The United Nigeria’s military says it is investigating reports that Boko Haram leader Abubakar Shekau has died after blowing himself up to avoid capture by a rival terrorist group. Despite past reports claiming Shekau’s death, which proved to be false, many Nigerians are hoping this time that they may finally be rid of the militant Islamist.
The latest report on Abubakar Shekau’s death this week may be the most widely believed claim about the death of the Boko Haram group leader in the last five years.
Shekau reportedly detonated a body-strapped explosive Wednesday evening after he and his men were overpowered and surrounded by rival group Islamic State of West Africa Province, or ISWAP, during a fierce gun battle in his Sambisa Forest hideout.
While the Nigerian military has said it is investigating the claim, many people like Abuja resident Kelvin Godwin are already rejoicing.
“At this point, I’m quite happy that he’s dead and I pray he’s dead dead dead for real and, that alone will probably reduce the insecurity we have in Nigeria because their leader is dead,” said Godwin.
But some security experts are skeptical. Ebenezer Oyetakin says it is too early to celebrate.
“Everyone, including the Nigerian military, has all the reasons to doubt whether he has been captured or committed suicide, as some claimed. He seems to be not only a cat with nine lives, I think it’s more than eighteen lives, because in the past both military, joint military and all of that have claimed he was killed,” Oyetakin said.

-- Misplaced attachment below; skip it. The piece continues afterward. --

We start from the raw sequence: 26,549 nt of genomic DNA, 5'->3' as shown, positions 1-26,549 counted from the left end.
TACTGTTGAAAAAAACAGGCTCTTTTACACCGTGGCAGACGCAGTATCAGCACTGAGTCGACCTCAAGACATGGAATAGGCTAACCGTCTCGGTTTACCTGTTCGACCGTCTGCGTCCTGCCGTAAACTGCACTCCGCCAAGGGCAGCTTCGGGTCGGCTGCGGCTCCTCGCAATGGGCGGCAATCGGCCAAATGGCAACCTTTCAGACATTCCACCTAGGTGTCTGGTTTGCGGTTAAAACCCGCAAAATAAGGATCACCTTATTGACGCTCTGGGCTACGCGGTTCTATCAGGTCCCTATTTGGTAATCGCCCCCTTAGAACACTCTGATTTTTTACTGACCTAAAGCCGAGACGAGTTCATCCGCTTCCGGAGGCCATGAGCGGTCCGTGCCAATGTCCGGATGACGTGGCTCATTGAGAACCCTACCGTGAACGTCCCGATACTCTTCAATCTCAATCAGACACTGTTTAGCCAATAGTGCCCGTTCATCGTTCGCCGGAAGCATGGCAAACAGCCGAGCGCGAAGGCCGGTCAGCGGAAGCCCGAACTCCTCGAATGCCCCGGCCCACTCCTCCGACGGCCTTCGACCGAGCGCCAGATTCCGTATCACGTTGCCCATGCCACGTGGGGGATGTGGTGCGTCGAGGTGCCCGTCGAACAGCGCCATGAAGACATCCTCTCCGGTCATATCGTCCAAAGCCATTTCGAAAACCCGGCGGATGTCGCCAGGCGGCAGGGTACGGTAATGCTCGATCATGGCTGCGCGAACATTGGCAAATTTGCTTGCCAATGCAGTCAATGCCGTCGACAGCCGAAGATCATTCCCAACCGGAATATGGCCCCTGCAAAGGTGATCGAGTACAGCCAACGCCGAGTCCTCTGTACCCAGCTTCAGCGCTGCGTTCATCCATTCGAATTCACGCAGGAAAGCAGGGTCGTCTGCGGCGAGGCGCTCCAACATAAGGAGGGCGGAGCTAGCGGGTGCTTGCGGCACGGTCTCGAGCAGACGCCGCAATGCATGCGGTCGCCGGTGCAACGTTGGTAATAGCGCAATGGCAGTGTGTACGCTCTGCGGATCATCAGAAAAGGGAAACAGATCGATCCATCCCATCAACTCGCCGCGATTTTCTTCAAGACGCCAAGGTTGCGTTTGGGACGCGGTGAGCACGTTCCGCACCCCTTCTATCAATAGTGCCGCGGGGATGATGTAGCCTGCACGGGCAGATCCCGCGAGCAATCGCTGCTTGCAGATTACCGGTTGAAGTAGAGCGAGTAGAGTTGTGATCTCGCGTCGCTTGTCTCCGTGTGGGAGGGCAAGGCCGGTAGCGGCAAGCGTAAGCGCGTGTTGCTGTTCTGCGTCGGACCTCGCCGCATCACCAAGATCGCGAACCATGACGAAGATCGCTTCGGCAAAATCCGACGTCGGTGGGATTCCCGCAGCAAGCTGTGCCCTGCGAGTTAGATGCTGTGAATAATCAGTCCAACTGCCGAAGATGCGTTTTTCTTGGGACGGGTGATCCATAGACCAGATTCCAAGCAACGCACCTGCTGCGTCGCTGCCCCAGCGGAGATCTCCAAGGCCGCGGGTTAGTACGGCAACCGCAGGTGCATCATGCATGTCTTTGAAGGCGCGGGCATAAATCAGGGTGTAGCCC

The Nigerian government has battled a militant Islamist insurgency started by Shekau-led Boko Haram since 2009.
In April 2014, the group rose to global notoriety after the audacious kidnapping of 276 schoolgirls from a government secondary school in the town of Chibok.
But two years later, some of Shekau’s fighters defected, pledging their allegiance to the Islamic State militant group and created the ISWAP. A power struggle between the two groups has simmered ever since.
Oyetakin said if Shekau’s death is verified, rivalry among militants could be an opportunity for the Nigerian military to boost its offensive against the insurgents.
“I only hope that the regional security forces, namely Chad, Niger, Cameroon and Nigeria, should come together strongly and leverage upon this weakness that is ongoing because they’re still fighting themselves. The Shekau people are still fighting back in resistance, the other people are in pursuit,” Oyetakin said.
Experts say Shekau’s death could also allow a more tactical terrorist force with foreign affiliations to flourish in Nigeria.
Attacks from the Boko Haram and ISWAP factions are responsible for killing more than 30,000 people in Nigeria and displacing millions from their homes.